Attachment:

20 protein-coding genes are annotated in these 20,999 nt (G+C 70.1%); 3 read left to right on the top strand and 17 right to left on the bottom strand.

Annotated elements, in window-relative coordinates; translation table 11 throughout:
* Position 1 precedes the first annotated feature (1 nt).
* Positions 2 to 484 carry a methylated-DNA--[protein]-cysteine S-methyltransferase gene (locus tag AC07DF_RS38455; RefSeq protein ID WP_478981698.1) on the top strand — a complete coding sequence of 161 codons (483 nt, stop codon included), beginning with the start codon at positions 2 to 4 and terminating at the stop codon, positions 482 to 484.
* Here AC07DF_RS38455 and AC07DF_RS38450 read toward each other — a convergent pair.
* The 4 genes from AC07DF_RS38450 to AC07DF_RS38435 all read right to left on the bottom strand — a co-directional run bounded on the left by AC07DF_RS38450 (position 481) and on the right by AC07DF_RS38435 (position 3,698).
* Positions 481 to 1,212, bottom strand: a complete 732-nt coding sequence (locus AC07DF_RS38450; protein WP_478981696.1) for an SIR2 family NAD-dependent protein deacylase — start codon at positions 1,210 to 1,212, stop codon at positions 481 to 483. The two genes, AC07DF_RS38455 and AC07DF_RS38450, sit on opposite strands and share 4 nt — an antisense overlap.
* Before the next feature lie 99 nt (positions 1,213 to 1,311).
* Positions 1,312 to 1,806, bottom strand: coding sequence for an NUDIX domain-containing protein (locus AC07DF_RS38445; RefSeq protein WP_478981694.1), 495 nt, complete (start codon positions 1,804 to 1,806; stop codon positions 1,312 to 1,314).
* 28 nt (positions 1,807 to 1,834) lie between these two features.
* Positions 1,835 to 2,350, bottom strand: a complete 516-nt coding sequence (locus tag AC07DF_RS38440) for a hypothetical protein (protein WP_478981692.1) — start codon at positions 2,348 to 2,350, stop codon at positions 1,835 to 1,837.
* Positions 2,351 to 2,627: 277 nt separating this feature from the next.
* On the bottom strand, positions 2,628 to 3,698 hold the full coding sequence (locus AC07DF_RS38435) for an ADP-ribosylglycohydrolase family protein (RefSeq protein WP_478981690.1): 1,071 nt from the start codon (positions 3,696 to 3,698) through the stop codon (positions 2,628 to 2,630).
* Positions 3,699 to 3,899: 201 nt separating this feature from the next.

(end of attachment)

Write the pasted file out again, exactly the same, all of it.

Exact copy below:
20 protein-coding genes are annotated in these 20,999 nt (G+C 70.1%); 3 read left to right on the top strand and 17 right to left on the bottom strand.

Annotated elements, in window-relative coordinates; translation table 11 throughout:
* Position 1 precedes the first annotated feature (1 nt).
* Positions 2 to 484 carry a methylated-DNA--[protein]-cysteine S-methyltransferase gene (locus tag AC07DF_RS38455; RefSeq protein ID WP_478981698.1) on the top strand — a complete coding sequence of 161 codons (483 nt, stop codon included), beginning with the start codon at positions 2 to 4 and terminating at the stop codon, positions 482 to 484.
* Here AC07DF_RS38455 and AC07DF_RS38450 read toward each other — a convergent pair.
* The 4 genes from AC07DF_RS38450 to AC07DF_RS38435 all read right to left on the bottom strand — a co-directional run bounded on the left by AC07DF_RS38450 (position 481) and on the right by AC07DF_RS38435 (position 3,698).
* Positions 481 to 1,212, bottom strand: a complete 732-nt coding sequence (locus AC07DF_RS38450; protein WP_478981696.1) for an SIR2 family NAD-dependent protein deacylase — start codon at positions 1,210 to 1,212, stop codon at positions 481 to 483. The two genes, AC07DF_RS38455 and AC07DF_RS38450, sit on opposite strands and share 4 nt — an antisense overlap.
* Before the next feature lie 99 nt (positions 1,213 to 1,311).
* Positions 1,312 to 1,806, bottom strand: coding sequence for an NUDIX domain-containing protein (locus AC07DF_RS38445; RefSeq protein WP_478981694.1), 495 nt, complete (start codon positions 1,804 to 1,806; stop codon positions 1,312 to 1,314).
* 28 nt (positions 1,807 to 1,834) lie between these two features.
* Positions 1,835 to 2,350, bottom strand: a complete 516-nt coding sequence (locus tag AC07DF_RS38440) for a hypothetical protein (protein WP_478981692.1) — start codon at positions 2,348 to 2,350, stop codon at positions 1,835 to 1,837.
* Positions 2,351 to 2,627: 277 nt separating this feature from the next.
* On the bottom strand, positions 2,628 to 3,698 hold the full coding sequence (locus AC07DF_RS38435) for an ADP-ribosylglycohydrolase family protein (RefSeq protein WP_478981690.1): 1,071 nt from the start codon (positions 3,696 to 3,698) through the stop codon (positions 2,628 to 2,630).
* Positions 3,699 to 3,899: 201 nt separating this feature from the next.